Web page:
Location: Plant, Soil and Nutrition ResearchTitle: Pathways for carotenoid biosynthesis, degradation, and storage
|SUN, TIANHU - Cornell University - New York|
|TADMOR, YAAKOV - Agricultural Research Organization Of Israel|
Submitted to: Book Chapter
Publication Type: Book / Chapter
Publication Acceptance Date: 11/15/2019
Publication Date: 11/20/2019
Citation: Sun, T., Tadmor, Y., Li, L. 2019. Pathways for carotenoid biosynthesis, degradation, and storage. In: Rodriguez-Concepcion M., Welsch, R. (eds). Plant and Food Carotenoids. Methods in Molecular Biology. Vol 2083. New York, NY:Humana. p. 3-23. https://doi.org/10.1007/978-1-4939-9952-1_1.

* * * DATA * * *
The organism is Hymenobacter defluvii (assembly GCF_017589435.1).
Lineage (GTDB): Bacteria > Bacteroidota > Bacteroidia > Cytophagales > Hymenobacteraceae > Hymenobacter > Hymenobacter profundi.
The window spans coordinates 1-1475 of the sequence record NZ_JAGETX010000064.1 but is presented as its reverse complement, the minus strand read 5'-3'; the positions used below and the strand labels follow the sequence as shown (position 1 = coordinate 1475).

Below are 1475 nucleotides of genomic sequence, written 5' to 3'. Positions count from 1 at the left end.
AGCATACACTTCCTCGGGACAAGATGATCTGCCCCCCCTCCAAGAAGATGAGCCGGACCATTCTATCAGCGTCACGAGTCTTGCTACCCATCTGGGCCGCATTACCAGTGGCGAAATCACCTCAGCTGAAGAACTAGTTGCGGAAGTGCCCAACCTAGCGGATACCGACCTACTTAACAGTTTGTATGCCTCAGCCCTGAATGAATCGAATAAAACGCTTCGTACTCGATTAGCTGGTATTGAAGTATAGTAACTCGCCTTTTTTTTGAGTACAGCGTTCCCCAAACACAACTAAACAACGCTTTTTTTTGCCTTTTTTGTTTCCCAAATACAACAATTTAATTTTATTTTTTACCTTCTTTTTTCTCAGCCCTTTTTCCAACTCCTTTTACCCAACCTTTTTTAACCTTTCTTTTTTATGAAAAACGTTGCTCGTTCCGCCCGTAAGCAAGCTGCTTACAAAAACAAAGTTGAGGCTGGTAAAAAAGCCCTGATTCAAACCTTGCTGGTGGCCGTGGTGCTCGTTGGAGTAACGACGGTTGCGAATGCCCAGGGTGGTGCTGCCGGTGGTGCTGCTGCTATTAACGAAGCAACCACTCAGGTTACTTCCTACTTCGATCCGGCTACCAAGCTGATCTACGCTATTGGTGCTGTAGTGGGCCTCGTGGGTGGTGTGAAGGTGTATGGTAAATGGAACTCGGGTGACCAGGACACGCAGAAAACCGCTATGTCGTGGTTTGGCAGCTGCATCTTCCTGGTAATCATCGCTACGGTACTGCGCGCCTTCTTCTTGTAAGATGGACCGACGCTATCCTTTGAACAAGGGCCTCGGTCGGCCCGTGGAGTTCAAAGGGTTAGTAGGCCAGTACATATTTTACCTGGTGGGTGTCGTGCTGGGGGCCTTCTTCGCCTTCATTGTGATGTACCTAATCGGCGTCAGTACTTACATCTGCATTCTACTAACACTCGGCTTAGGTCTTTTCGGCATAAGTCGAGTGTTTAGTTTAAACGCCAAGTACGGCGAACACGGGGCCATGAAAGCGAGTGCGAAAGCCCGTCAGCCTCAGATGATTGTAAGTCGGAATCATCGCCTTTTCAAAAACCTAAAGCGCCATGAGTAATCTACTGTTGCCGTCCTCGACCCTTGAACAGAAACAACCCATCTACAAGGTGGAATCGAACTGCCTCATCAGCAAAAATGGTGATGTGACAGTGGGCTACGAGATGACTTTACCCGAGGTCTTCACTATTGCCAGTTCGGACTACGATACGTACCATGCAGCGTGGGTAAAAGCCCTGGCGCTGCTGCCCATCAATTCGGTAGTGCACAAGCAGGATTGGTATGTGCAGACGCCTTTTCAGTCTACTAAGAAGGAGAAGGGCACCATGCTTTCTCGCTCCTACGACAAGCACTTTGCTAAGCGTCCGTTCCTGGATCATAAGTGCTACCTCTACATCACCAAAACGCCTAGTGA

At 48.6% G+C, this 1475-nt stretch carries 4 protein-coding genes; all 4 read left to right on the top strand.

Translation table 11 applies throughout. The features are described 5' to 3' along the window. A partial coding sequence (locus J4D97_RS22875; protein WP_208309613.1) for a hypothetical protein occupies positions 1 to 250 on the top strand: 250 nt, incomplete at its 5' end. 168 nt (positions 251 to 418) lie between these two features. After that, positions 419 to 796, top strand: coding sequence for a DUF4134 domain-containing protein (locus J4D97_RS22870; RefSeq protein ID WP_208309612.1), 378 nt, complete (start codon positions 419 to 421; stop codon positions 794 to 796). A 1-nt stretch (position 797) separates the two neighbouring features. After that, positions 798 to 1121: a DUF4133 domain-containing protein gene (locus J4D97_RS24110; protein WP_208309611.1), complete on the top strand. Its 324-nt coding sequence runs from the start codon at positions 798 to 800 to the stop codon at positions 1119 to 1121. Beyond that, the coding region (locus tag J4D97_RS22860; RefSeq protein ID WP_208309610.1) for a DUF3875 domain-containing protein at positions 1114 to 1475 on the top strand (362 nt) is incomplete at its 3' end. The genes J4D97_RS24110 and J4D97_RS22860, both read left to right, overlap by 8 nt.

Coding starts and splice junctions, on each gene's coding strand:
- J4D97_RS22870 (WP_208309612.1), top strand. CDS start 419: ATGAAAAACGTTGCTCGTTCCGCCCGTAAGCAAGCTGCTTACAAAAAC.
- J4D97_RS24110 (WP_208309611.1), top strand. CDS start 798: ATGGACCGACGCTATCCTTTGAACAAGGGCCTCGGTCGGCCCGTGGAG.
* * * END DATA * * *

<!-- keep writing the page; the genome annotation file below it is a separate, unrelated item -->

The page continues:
Technical Abstract: Carotenoids are isoprenoid compounds synthesized de novo in all photosynthetic organisms as well as in some non-photosynthetic bacteria and fungi. In plants, carotenoids are essential for light harvesting and photoprotection. They contribute to the vivid color found in many plant organs. The cleavage of carotenoids produces small molecules (apocarotenoids) that serve as aroma compounds, as well as phytohormones and signals to impact plant growth and development. Since carotenoids provide valuable nutrition and health benefits for humans, understanding of carotenoid biosynthesis, catabolism and storage is important for bio-fortification in crops with improved nutritional quality. This chapter primarily introduces our current knowledge about carotenoid biosynthesis and degradation pathways as well as carotenoid storage in plants.